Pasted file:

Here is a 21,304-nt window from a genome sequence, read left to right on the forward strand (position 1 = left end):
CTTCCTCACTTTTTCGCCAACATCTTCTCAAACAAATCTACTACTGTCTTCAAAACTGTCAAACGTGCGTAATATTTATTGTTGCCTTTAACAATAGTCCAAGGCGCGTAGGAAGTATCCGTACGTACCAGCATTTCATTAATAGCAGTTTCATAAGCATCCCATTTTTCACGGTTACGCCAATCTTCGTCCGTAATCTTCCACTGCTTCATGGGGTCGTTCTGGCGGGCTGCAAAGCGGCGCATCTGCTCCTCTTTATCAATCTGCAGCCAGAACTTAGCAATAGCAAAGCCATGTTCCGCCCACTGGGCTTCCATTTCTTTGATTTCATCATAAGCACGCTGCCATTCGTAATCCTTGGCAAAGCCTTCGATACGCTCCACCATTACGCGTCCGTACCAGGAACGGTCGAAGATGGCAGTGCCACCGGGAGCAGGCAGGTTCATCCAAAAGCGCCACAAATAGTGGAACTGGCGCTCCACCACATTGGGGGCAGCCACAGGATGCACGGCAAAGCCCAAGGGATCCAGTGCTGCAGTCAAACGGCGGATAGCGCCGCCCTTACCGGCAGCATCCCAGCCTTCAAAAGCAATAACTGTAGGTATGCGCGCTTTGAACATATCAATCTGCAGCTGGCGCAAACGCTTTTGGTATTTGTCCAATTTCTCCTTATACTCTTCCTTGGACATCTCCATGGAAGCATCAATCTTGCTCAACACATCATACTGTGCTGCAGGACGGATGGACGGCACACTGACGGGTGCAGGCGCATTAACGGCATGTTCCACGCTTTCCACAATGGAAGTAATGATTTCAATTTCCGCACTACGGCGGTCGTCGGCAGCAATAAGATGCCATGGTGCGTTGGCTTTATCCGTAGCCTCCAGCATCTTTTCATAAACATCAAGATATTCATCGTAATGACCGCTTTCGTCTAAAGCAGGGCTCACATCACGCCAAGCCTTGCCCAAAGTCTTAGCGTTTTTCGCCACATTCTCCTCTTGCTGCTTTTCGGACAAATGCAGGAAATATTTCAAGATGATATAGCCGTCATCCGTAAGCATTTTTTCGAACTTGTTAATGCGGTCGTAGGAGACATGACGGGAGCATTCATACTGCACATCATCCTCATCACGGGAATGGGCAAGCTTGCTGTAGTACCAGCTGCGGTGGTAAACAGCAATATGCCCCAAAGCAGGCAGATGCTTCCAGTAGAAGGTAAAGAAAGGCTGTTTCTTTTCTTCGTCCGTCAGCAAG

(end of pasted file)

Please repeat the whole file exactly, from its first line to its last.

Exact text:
Here is a 21,304-nt window from a genome sequence, read left to right on the forward strand (position 1 = left end):
CTTCCTCACTTTTTCGCCAACATCTTCTCAAACAAATCTACTACTGTCTTCAAAACTGTCAAACGTGCGTAATATTTATTGTTGCCTTTAACAATAGTCCAAGGCGCGTAGGAAGTATCCGTACGTACCAGCATTTCATTAATAGCAGTTTCATAAGCATCCCATTTTTCACGGTTACGCCAATCTTCGTCCGTAATCTTCCACTGCTTCATGGGGTCGTTCTGGCGGGCTGCAAAGCGGCGCATCTGCTCCTCTTTATCAATCTGCAGCCAGAACTTAGCAATAGCAAAGCCATGTTCCGCCCACTGGGCTTCCATTTCTTTGATTTCATCATAAGCACGCTGCCATTCGTAATCCTTGGCAAAGCCTTCGATACGCTCCACCATTACGCGTCCGTACCAGGAACGGTCGAAGATGGCAGTGCCACCGGGAGCAGGCAGGTTCATCCAAAAGCGCCACAAATAGTGGAACTGGCGCTCCACCACATTGGGGGCAGCCACAGGATGCACGGCAAAGCCCAAGGGATCCAGTGCTGCAGTCAAACGGCGGATAGCGCCGCCCTTACCGGCAGCATCCCAGCCTTCAAAAGCAATAACTGTAGGTATGCGCGCTTTGAACATATCAATCTGCAGCTGGCGCAAACGCTTTTGGTATTTGTCCAATTTCTCCTTATACTCTTCCTTGGACATCTCCATGGAAGCATCAATCTTGCTCAACACATCATACTGTGCTGCAGGACGGATGGACGGCACACTGACGGGTGCAGGCGCATTAACGGCATGTTCCACGCTTTCCACAATGGAAGTAATGATTTCAATTTCCGCACTACGGCGGTCGTCGGCAGCAATAAGATGCCATGGTGCGTTGGCTTTATCCGTAGCCTCCAGCATCTTTTCATAAACATCAAGATATTCATCGTAATGACCGCTTTCGTCTAAAGCAGGGCTCACATCACGCCAAGCCTTGCCCAAAGTCTTAGCGTTTTTCGCCACATTCTCCTCTTGCTGCTTTTCGGACAAATGCAGGAAATATTTCAAGATGATATAGCCGTCATCCGTAAGCATTTTTTCGAACTTGTTAATGCGGTCGTAGGAGACATGACGGGAGCATTCATACTGCACATCATCCTCATCACGGGAATGGGCAAGCTTGCTGTAGTACCAGCTGCGGTGGTAAACAGCAATATGCCCCAAAGCAGGCAGATGCTTCCAGTAGAAGGTAAAGAAAGGCTGTTTCTTTTCTTCGTCCGTCAGCAAG